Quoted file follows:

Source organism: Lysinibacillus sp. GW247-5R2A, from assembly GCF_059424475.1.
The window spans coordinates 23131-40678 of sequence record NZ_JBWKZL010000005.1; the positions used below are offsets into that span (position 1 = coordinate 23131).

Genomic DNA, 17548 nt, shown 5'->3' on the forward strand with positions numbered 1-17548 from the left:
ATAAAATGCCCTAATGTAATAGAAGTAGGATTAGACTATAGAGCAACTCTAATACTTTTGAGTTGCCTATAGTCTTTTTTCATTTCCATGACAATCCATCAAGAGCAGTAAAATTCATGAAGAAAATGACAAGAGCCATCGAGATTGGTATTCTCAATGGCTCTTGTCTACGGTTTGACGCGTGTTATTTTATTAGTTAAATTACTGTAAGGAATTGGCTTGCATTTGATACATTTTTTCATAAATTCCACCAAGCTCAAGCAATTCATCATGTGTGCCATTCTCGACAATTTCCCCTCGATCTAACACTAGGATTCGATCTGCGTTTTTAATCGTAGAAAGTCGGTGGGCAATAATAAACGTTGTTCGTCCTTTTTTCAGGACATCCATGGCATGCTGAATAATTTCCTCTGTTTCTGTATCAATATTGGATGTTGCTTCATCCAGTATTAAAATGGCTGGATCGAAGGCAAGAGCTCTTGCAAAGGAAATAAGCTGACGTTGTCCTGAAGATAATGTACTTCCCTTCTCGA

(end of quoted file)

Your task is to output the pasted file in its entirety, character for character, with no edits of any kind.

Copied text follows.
Source organism: Lysinibacillus sp. GW247-5R2A, from assembly GCF_059424475.1.
The window spans coordinates 23131-40678 of sequence record NZ_JBWKZL010000005.1; the positions used below are offsets into that span (position 1 = coordinate 23131).

Genomic DNA, 17548 nt, shown 5'->3' on the forward strand with positions numbered 1-17548 from the left:
ATAAAATGCCCTAATGTAATAGAAGTAGGATTAGACTATAGAGCAACTCTAATACTTTTGAGTTGCCTATAGTCTTTTTTCATTTCCATGACAATCCATCAAGAGCAGTAAAATTCATGAAGAAAATGACAAGAGCCATCGAGATTGGTATTCTCAATGGCTCTTGTCTACGGTTTGACGCGTGTTATTTTATTAGTTAAATTACTGTAAGGAATTGGCTTGCATTTGATACATTTTTTCATAAATTCCACCAAGCTCAAGCAATTCATCATGTGTGCCATTCTCGACAATTTCCCCTCGATCTAACACTAGGATTCGATCTGCGTTTTTAATCGTAGAAAGTCGGTGGGCAATAATAAACGTTGTTCGTCCTTTTTTCAGGACATCCATGGCATGCTGAATAATTTCCTCTGTTTCTGTATCAATATTGGATGTTGCTTCATCCAGTATTAAAATGGCTGGATCGAAGGCAAGAGCTCTTGCAAAGGAAATAAGCTGACGTTGTCCTGAAGATAATGTACTTCCCTTCTCGA